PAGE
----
contains the following
constants which should be used for `sort_value`: `MAX_Z`

,
`MIN_Z`

, `MEAN_Z`

, and `NO_SORT`

. The default is
`MAX_Z`

.

3DLDF's primitive hidden surface algorithm *cannot* work for
objects that intersect. The following examples demonstrate why not:

using namespace Sorting; using namespace Colors; using namespace Projections; default_focus.set(5, 3, -10, 3, 1, 1, 10, 180); Rectangle r0(origin, 3, 4, 45); Rectangle r1(origin, 2, 6, -45); r0.draw(); r1.draw(); current_picture.output(default_focus, PERSP, 1, MAX_Z); r0.show("r0:"); -| r0: fill_draw_value == 0 (-1.5, -1.41421, -1.41421) -- (1.5, -1.41421, -1.41421) -- (1.5, 1.41421, 1.41421) -- (-1.5, 1.41421, 1.41421) -- cycle; r0.show("r0:", 'p'); -| r0: fill_draw_value == 0 Perspective coordinates. (-5.05646, -4.59333, -0.040577) -- (-2.10249, -4.86501, -0.102123) -- (-1.18226, -1.33752, 0.156559) -- (-3.51276, -1.2796, 0.193084) -- cycle; r1.show("r1:"); -| r1: fill_draw_value == 0 (-1, 2.12132, -2.12132) -- (1, 2.12132, -2.12132) -- (1, -2.12132, 2.12132) -- (-1, -2.12132, 2.12132) -- cycle; r1.show("r1:", 'p'); -| r1: fill_draw_value == 0 Perspective coordinates. (-5.09222, -0.995681, -0.133156) -- (-2.98342, -1.03775, -0.181037) -- (-1.39791, -4.05125, 0.208945) -- (-2.87319, -3.93975, 0.230717) -- cycle;

Fig. 67.

In [the previous figure]
, the `Rectangles`

r_0 and r_1 intersect along the
x-axis. The z-values of the `world_coordinates`

of r_0 are
-1.41421 and 1.41421 (two `Points`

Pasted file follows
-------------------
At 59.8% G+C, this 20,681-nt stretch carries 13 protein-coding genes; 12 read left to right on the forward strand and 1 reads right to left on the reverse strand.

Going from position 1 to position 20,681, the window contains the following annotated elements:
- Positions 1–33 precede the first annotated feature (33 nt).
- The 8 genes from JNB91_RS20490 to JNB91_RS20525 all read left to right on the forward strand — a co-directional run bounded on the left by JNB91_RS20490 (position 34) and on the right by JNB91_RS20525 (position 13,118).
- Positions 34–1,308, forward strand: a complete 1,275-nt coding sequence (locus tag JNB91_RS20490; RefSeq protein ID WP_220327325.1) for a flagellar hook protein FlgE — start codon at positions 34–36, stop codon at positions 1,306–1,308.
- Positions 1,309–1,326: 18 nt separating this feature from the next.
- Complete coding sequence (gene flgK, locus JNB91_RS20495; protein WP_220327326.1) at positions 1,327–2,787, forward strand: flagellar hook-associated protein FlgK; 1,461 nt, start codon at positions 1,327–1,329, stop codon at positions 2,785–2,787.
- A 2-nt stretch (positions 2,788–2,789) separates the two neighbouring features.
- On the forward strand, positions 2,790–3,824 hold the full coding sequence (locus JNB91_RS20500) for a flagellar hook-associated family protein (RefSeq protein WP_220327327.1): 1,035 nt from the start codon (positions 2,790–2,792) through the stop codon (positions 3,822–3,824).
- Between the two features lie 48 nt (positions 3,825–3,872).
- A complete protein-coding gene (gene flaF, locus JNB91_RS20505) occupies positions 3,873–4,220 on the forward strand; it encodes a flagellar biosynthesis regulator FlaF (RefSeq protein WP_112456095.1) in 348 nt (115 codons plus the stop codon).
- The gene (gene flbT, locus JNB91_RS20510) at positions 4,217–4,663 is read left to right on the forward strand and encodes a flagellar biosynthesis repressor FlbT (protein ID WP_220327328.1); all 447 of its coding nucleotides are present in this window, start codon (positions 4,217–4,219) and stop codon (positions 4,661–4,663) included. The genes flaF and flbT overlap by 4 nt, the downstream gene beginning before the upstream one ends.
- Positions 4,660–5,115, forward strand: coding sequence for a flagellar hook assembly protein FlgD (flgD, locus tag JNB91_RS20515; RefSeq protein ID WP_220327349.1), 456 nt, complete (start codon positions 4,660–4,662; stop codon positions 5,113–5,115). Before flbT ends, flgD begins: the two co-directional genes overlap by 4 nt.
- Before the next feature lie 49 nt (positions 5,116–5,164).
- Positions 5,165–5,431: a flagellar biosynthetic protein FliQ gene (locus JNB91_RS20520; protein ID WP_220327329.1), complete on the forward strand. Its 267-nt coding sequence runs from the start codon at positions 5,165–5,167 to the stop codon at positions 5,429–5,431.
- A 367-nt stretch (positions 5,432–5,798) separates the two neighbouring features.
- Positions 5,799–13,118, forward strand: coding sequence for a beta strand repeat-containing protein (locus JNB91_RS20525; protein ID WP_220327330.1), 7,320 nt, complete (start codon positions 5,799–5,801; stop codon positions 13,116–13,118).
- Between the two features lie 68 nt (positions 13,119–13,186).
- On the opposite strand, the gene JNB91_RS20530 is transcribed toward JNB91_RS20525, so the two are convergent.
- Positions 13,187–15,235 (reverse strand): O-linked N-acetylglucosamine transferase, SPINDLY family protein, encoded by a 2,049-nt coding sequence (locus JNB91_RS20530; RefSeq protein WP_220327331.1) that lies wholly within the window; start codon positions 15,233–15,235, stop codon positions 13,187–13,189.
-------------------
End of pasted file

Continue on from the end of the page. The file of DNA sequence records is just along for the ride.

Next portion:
each), while those of r_1
are 2.12132 and -2.12132. So r_1 has two `Points`

with
z-coordinates greater than the z-coordinate of any `Point`

on r_0, and two `Points`

with z-coordinates less than the
z-coordinate of any `Point`

on r_0. The
`Points`

on r_0 and r_1 all have different z-values in
their `projective_coordinates`

, but r_1 still has a `Point`

with a z-coordinate greater than that of any of the `Points`

on
r_0, and one with a z-coordinate less than that of any of the
`Points`

on r_0.

In [next figure]
, the `Shapes`

on `current_picture`

are sorted
according to the maximum z-values of the `projective_coordinates`

of the `Points`

belonging to the `Shapes`

. r_1 is
filled and drawn first,
because it has the `Point`

with the positive z-coordinate of
greatest magnitude.
When subsequently r_0 is drawn, it covers part of the top of
r_1, which lies in front of r_0, and should be visible:

current_picture.output(default_focus, PERSP, 1, MAX_Z);

Fig. 68.

In [next figure]
, the `Shapes`

on `current_picture`

are sorted